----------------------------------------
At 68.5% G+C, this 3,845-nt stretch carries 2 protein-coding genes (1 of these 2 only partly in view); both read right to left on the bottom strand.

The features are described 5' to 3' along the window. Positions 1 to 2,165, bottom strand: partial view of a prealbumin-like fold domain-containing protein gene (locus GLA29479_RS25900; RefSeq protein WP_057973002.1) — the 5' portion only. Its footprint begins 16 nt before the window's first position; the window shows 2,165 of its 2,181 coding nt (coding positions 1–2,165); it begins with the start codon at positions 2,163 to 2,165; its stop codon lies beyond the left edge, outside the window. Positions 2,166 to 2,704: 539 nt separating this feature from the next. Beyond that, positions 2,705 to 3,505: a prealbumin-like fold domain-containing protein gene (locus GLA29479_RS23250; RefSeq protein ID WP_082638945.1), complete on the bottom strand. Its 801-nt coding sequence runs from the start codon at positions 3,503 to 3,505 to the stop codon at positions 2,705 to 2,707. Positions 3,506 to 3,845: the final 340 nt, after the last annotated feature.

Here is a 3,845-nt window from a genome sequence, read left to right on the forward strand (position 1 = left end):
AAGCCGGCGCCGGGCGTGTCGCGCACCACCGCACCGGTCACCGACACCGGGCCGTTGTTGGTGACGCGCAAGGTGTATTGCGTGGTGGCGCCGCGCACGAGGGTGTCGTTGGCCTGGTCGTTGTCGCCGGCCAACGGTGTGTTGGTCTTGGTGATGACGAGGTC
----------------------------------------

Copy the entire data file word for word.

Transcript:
At 68.5% G+C, this 3,845-nt stretch carries 2 protein-coding genes (1 of these 2 only partly in view); both read right to left on the bottom strand.

The features are described 5' to 3' along the window. Positions 1 to 2,165, bottom strand: partial view of a prealbumin-like fold domain-containing protein gene (locus GLA29479_RS25900; RefSeq protein WP_057973002.1) — the 5' portion only. Its footprint begins 16 nt before the window's first position; the window shows 2,165 of its 2,181 coding nt (coding positions 1–2,165); it begins with the start codon at positions 2,163 to 2,165; its stop codon lies beyond the left edge, outside the window. Positions 2,166 to 2,704: 539 nt separating this feature from the next. Beyond that, positions 2,705 to 3,505: a prealbumin-like fold domain-containing protein gene (locus GLA29479_RS23250; RefSeq protein ID WP_082638945.1), complete on the bottom strand. Its 801-nt coding sequence runs from the start codon at positions 3,503 to 3,505 to the stop codon at positions 2,705 to 2,707. Positions 3,506 to 3,845: the final 340 nt, after the last annotated feature.

Here is a 3,845-nt window from a genome sequence, read left to right on the forward strand (position 1 = left end):
AAGCCGGCGCCGGGCGTGTCGCGCACCACCGCACCGGTCACCGACACCGGGCCGTTGTTGGTGACGCGCAAGGTGTATTGCGTGGTGGCGCCGCGCACGAGGGTGTCGTTGGCCTGGTCGTTGTCGCCGGCCAACGGTGTGTTGGTCTTGGTGATGACGAGGTC